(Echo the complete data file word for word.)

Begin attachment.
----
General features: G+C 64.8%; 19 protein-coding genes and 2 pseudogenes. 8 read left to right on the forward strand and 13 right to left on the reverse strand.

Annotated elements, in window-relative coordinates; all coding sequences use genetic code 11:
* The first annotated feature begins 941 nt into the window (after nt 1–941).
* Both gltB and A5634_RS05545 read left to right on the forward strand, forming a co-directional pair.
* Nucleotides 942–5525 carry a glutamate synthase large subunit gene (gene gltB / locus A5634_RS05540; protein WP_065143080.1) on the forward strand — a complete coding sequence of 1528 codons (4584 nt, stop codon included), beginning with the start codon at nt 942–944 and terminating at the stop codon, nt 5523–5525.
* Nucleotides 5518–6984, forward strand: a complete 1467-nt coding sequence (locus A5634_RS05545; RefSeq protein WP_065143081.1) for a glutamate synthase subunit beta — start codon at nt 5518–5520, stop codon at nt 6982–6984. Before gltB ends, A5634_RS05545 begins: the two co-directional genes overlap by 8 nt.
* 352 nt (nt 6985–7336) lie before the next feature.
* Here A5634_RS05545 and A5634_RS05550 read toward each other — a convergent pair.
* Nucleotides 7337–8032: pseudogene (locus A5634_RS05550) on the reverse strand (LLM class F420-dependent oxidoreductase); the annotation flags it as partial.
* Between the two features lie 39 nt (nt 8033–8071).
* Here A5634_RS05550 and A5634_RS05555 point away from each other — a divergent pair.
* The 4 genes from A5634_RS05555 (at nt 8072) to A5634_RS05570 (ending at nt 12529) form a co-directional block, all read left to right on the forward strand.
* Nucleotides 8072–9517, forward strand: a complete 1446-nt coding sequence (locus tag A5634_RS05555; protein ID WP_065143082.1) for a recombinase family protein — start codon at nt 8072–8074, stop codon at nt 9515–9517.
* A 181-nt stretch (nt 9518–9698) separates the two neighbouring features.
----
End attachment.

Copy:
General features: G+C 64.8%; 19 protein-coding genes and 2 pseudogenes. 8 read left to right on the forward strand and 13 right to left on the reverse strand.

Annotated elements, in window-relative coordinates; all coding sequences use genetic code 11:
* The first annotated feature begins 941 nt into the window (after nt 1–941).
* Both gltB and A5634_RS05545 read left to right on the forward strand, forming a co-directional pair.
* Nucleotides 942–5525 carry a glutamate synthase large subunit gene (gene gltB / locus A5634_RS05540; protein WP_065143080.1) on the forward strand — a complete coding sequence of 1528 codons (4584 nt, stop codon included), beginning with the start codon at nt 942–944 and terminating at the stop codon, nt 5523–5525.
* Nucleotides 5518–6984, forward strand: a complete 1467-nt coding sequence (locus A5634_RS05545; RefSeq protein WP_065143081.1) for a glutamate synthase subunit beta — start codon at nt 5518–5520, stop codon at nt 6982–6984. Before gltB ends, A5634_RS05545 begins: the two co-directional genes overlap by 8 nt.
* 352 nt (nt 6985–7336) lie before the next feature.
* Here A5634_RS05545 and A5634_RS05550 read toward each other — a convergent pair.
* Nucleotides 7337–8032: pseudogene (locus A5634_RS05550) on the reverse strand (LLM class F420-dependent oxidoreductase); the annotation flags it as partial.
* Between the two features lie 39 nt (nt 8033–8071).
* Here A5634_RS05550 and A5634_RS05555 point away from each other — a divergent pair.
* The 4 genes from A5634_RS05555 (at nt 8072) to A5634_RS05570 (ending at nt 12529) form a co-directional block, all read left to right on the forward strand.
* Nucleotides 8072–9517, forward strand: a complete 1446-nt coding sequence (locus tag A5634_RS05555; protein ID WP_065143082.1) for a recombinase family protein — start codon at nt 8072–8074, stop codon at nt 9515–9517.
* A 181-nt stretch (nt 9518–9698) separates the two neighbouring features.